Independent Monitoring Board
The Independent Monitoring Board (IMB) consists of independent members of the public to ensure a broad representation of the local community, with men and women of all ages and backgrounds. Members are appointed by the Minister for the Department of Home Affairs and hold office for 3 years, or for a lesser period if a vacancy is being filled.
The role of the IMB
IMB members are independent and unpaid. Their role is to monitor the day-to-day life within the Isle of Man Prison, the courts and the Custody Suite at Police Headquarters and ensure that proper standards of care and decency are maintained.
Members have unrestricted access and can talk to any detainee they wish to, out of sight and hearing of a members of staff if necessary.
Board members also play an important role in dealing with problems inside the establishment. If a detainee has an issue that he or she has been unable to resolve through the usual internal channels, he or she can put in a confidential request to see a member of the IMB. Problems might include concerns over lost property, visits from family or friends, special religious or cultural requirements, or even serious allegations such as bullying.
If something serious happens at the establishment, for example, an incident or death in custody, representatives of the board will be informed and may attend the prison to observe the way in which the situation is handled.
Members of the IMB meet once a month to discuss business which has arisen in that month from the weekly rota visits made by individual members. During a rota visit, a member tours the prison and hears requests and complaints made by detainees. Members also talk to prison staff and listen to their concerns. These responsibilities are often referred to as the watchdog role. This involves not only being alert to matters of concern, but also raising them through the normal prison channels, and if necessary taking matters directly to the Minister for Home Affairs.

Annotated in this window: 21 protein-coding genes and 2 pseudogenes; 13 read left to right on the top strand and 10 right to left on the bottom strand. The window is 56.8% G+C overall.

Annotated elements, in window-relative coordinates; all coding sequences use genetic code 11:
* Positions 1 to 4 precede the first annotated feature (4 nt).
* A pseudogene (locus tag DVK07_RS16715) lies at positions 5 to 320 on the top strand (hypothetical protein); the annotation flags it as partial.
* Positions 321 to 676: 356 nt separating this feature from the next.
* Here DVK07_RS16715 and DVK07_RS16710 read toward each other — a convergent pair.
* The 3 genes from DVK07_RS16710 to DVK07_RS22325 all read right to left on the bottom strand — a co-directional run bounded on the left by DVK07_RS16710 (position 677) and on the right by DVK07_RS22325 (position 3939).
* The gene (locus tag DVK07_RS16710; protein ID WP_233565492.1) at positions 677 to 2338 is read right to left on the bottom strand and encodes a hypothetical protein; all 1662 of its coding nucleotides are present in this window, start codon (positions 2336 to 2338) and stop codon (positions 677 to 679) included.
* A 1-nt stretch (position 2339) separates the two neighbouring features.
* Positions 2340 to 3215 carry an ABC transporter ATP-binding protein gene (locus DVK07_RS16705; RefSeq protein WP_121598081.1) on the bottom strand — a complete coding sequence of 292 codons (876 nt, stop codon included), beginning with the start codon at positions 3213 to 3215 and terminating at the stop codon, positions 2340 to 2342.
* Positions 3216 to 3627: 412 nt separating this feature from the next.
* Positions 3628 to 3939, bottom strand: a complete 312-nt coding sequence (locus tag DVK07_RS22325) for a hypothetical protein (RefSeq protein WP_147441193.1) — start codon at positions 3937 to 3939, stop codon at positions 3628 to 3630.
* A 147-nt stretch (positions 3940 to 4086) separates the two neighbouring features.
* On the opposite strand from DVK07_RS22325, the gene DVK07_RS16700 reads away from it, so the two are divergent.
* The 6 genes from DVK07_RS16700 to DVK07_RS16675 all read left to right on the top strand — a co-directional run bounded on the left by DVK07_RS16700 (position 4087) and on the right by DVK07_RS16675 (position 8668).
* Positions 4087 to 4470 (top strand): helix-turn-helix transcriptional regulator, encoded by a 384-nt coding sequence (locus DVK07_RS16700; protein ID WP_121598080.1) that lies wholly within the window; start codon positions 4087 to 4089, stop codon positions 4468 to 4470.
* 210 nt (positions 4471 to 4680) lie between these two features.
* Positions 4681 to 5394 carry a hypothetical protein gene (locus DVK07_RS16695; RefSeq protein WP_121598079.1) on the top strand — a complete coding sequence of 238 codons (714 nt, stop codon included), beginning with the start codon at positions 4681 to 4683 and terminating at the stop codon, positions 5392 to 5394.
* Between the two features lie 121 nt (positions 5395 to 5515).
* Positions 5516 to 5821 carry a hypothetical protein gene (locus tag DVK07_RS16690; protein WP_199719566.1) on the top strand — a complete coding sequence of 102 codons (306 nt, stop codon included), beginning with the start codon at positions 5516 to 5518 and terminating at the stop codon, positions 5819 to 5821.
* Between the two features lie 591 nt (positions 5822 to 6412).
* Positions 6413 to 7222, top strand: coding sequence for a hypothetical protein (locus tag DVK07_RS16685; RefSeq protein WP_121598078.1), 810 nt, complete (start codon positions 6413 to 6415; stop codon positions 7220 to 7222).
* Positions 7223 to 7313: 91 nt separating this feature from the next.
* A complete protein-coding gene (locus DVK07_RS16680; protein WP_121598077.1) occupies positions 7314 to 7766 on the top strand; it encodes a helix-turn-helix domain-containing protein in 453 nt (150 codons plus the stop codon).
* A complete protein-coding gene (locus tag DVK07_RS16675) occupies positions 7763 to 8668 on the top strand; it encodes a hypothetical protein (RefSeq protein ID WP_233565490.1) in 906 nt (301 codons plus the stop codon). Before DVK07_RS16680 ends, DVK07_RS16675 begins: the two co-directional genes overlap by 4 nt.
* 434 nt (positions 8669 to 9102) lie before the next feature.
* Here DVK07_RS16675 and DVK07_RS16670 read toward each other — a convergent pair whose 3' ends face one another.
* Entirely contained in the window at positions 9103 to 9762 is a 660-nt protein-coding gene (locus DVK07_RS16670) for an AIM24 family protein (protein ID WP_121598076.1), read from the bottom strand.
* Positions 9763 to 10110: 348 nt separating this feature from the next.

IMB members observe how things are run, the state of the premises and how detainees are treated. During a rota visit, members come into contact with all sections of the prison, from detainees, to staff and management; sometimes the different interests involved require sensitive handling.
What qualifications do I need and how do I apply?
You do not need any formal qualifications to become a member of the Independent Monitoring Board. What you will need are the interest, commitment, energy and time to make a full contribution to the work of the Board. The Department looks for people with:
- a sense of justice
The Department regularly advertise for new members for the IMB in the press and local media.